Vague lawsuit claims AirPods, Beats infringe on 'communication jewelry' patents

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Apple has been hit with a lawsuit alleging that its AirPods infringe on a pair of patents owned by an obscure Texas LLC that cover wireless earpiece and wearable device technology.

WFR IP LLC, which appears to be a non-practicing entity, filed the lawsuit in the U.S. District Court for the Western District of Texas on Friday. It seeks relief from patent infringement on two patents-in-suit.

While the complaint doesn't mention AirPods by name, it claims that Apple "makes, uses, offers for sale, and sells wireless earpiece and wearable piece products and services" that infringe on the patents-in-suit.

The two patents in question are U.S. Patents No. 9,438,984, titled "Wearable electronic pieces and organizer," and No. 7,505,793, titled "Wireless earpiece assembly." The '793 patent was granted in 2009, while the '984 other was granted in 2016.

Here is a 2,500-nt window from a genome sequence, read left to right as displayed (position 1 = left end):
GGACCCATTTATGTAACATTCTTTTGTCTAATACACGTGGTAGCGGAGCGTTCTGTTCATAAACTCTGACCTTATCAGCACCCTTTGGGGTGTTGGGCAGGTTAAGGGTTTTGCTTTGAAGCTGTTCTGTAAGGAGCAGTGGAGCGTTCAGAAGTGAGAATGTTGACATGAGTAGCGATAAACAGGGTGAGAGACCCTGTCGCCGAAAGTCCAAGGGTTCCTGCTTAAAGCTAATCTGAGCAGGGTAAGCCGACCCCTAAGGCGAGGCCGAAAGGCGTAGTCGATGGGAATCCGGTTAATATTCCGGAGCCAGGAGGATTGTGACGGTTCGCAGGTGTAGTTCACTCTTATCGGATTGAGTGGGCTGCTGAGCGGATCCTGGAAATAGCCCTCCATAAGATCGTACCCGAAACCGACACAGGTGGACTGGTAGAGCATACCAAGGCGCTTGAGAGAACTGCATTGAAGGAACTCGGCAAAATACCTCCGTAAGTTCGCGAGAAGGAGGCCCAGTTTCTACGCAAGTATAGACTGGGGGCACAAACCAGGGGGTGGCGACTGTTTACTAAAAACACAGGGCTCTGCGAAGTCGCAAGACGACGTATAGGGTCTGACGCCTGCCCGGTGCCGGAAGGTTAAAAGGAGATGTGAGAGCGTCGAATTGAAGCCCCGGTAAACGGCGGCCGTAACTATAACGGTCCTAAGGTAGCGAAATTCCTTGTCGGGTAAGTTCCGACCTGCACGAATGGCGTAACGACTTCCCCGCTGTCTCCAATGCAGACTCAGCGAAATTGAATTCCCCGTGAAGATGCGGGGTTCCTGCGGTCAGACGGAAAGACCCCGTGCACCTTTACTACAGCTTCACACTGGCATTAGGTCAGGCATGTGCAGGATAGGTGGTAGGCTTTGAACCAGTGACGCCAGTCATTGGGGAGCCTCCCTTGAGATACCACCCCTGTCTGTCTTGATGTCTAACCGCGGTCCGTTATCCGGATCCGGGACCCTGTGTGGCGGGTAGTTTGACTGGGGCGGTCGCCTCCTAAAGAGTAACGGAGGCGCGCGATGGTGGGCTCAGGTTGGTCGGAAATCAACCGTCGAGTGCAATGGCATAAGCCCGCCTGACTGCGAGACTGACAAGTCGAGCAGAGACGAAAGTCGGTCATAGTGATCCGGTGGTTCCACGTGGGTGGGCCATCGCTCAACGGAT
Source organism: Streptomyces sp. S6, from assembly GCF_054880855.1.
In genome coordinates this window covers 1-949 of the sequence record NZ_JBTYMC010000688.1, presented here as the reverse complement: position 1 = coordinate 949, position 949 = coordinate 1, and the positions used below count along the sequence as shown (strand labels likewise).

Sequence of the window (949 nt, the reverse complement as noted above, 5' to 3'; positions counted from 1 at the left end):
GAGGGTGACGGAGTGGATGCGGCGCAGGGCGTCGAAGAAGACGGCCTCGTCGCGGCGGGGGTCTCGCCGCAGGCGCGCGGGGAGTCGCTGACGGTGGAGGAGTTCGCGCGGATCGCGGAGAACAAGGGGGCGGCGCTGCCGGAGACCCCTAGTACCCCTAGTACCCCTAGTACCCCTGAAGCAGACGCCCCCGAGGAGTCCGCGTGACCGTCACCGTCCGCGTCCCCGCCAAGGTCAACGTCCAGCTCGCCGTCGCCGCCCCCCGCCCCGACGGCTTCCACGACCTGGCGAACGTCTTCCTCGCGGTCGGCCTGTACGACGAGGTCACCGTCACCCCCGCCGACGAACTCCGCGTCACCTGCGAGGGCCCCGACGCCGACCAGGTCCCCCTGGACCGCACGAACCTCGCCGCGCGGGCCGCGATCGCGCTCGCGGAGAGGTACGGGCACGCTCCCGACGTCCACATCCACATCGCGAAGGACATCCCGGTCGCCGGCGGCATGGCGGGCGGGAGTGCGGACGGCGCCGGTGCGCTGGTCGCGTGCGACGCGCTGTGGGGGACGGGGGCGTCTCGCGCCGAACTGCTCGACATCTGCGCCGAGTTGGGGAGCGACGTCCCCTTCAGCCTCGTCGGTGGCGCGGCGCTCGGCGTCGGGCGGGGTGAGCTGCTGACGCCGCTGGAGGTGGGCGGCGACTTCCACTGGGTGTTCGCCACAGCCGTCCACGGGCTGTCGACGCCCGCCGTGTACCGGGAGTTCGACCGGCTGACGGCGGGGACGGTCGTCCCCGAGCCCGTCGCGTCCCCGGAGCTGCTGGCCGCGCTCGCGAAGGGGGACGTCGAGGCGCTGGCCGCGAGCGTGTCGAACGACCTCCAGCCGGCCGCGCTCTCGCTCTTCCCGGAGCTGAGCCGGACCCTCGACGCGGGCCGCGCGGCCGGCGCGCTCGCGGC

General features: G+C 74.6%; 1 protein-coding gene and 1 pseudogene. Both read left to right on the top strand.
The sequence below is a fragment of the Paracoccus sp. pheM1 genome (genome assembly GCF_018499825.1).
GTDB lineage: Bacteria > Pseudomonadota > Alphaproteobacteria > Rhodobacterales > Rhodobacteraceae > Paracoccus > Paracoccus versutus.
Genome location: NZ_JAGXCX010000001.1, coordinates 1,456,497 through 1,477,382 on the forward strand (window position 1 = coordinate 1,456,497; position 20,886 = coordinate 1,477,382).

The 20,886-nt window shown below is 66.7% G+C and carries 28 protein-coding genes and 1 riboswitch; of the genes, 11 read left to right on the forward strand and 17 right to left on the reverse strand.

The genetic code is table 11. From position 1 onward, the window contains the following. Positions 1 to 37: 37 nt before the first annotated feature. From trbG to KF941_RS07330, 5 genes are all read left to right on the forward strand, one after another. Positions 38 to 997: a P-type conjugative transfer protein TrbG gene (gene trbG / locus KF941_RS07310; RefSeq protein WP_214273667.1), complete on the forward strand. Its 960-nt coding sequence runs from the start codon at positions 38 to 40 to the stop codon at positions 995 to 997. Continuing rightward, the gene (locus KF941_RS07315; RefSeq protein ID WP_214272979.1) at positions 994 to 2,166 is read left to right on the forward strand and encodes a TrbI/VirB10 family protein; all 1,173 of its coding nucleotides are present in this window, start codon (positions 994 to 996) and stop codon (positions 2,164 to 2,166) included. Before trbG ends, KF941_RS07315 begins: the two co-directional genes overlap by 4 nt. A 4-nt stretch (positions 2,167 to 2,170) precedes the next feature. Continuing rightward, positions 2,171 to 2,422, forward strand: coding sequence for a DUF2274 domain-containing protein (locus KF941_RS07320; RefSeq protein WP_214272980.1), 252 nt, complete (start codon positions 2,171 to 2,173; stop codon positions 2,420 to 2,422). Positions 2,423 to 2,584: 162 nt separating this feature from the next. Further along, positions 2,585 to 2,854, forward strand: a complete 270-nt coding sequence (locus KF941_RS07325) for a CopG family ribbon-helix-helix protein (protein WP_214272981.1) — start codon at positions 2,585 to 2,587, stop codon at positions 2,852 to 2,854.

The '984 patent covers "wireless communication jewelry" and an "organizer." The older '793 patent doesn't relate to AirPods at all, since it describes an ear-hook type of assembly like those used by Apple's Beats by Dre subsidiary.

It's not clear how the '984 patent applies. The patent is incredibly vague, and Apple has patents on similar materials dating back to the first three years of the century.

Both patents list William F. Ryann as their investor. Ryann, whose initials are "WFR," is a patent attorney based in San Antonio, Texas with a background in biomedical science.

There is very little information available online about WFR IP LLC, beyond the company's lawsuits. In addition to Apple, the eponymous organization has also filed a complaint against Amazon Web Services for patent infringement.

The complaint does not lay out specific evidence for the infringement, nor does it name specific products. Compared to other patent complaints lobbed at Apple, the lawsuit is relatively short and scarce of detail.

It demands a jury trial, as well as damages, attorneys' fees, and other prayers for relief.